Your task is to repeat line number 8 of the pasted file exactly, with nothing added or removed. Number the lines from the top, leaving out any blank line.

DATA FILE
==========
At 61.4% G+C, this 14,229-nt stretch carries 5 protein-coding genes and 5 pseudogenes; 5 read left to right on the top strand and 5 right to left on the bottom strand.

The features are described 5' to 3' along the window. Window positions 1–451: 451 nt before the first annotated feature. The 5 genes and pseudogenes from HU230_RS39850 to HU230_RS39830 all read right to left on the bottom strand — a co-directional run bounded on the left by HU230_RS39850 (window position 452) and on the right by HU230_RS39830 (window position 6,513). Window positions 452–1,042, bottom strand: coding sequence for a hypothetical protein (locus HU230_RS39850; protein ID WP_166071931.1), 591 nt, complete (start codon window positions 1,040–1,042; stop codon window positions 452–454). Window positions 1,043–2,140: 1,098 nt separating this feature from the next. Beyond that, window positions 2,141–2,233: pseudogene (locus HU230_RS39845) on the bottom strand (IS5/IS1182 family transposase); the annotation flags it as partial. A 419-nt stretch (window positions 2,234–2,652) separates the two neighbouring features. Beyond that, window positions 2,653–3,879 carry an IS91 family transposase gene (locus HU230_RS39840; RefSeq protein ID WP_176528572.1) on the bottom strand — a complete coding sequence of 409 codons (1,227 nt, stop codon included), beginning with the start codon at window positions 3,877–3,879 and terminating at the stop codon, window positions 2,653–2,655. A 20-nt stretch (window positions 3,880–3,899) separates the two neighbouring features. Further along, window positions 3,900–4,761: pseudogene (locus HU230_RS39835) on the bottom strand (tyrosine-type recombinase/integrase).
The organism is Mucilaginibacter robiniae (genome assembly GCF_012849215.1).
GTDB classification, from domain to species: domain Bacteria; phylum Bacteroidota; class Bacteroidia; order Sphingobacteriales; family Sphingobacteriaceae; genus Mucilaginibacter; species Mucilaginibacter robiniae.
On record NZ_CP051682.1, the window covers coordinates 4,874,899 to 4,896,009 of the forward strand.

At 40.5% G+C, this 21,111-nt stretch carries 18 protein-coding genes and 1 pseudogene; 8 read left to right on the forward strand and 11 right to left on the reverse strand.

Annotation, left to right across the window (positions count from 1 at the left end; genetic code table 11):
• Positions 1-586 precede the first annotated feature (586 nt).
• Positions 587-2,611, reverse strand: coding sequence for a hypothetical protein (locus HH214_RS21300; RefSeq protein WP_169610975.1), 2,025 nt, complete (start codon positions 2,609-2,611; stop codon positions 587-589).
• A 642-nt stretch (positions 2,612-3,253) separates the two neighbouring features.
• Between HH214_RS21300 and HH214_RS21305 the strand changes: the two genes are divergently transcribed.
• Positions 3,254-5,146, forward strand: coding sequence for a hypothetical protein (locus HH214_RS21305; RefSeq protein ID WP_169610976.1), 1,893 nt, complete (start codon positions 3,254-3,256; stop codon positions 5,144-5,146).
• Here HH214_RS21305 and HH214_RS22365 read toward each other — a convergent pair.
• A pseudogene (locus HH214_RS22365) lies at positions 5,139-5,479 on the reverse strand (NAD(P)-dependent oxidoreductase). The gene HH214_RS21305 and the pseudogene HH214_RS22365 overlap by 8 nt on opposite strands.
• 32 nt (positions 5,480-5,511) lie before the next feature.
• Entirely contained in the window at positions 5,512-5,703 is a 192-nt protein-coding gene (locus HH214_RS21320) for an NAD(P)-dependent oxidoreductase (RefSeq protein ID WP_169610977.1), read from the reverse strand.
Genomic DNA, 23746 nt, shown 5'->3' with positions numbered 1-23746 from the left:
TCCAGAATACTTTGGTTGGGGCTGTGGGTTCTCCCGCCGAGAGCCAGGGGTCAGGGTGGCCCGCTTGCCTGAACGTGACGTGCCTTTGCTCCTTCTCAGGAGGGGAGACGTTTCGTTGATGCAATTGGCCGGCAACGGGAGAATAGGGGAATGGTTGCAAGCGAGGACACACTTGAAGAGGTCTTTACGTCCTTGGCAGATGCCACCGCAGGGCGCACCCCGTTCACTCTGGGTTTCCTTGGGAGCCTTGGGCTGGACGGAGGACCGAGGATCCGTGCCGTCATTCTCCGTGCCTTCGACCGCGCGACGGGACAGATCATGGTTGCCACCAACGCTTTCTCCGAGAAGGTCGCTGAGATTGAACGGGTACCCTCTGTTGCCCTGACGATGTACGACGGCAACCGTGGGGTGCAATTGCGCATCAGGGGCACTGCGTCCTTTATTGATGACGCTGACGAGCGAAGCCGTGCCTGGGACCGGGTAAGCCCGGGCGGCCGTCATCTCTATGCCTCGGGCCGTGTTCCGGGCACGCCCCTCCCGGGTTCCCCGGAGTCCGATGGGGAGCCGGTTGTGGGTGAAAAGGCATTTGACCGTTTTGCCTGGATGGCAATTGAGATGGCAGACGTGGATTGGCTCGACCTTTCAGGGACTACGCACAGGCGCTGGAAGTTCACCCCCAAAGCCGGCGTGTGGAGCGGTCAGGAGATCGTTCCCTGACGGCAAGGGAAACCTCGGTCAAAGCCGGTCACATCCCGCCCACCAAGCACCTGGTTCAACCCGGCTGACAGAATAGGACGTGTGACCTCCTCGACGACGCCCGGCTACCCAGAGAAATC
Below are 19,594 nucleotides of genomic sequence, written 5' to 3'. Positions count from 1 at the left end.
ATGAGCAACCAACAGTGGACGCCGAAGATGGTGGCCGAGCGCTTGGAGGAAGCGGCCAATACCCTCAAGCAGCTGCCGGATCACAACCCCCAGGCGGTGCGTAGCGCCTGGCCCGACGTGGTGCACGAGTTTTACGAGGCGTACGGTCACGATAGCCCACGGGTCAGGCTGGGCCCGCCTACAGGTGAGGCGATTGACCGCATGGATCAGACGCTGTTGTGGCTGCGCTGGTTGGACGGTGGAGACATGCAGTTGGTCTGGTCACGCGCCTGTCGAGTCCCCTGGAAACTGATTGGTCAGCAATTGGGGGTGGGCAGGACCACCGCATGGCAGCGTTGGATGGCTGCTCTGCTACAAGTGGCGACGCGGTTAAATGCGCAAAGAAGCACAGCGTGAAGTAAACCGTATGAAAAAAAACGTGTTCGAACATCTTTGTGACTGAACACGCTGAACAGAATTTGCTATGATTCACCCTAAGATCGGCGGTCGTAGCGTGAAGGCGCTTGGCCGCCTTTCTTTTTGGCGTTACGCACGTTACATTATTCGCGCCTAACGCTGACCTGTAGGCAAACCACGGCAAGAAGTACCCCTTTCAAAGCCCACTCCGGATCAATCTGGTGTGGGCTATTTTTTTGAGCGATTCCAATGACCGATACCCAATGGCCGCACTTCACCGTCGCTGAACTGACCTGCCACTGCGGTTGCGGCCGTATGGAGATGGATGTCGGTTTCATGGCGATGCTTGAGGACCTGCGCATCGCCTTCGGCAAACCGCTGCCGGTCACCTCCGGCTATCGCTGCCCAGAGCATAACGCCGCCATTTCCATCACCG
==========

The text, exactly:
• Positions 1-586 precede the first annotated feature (586 nt).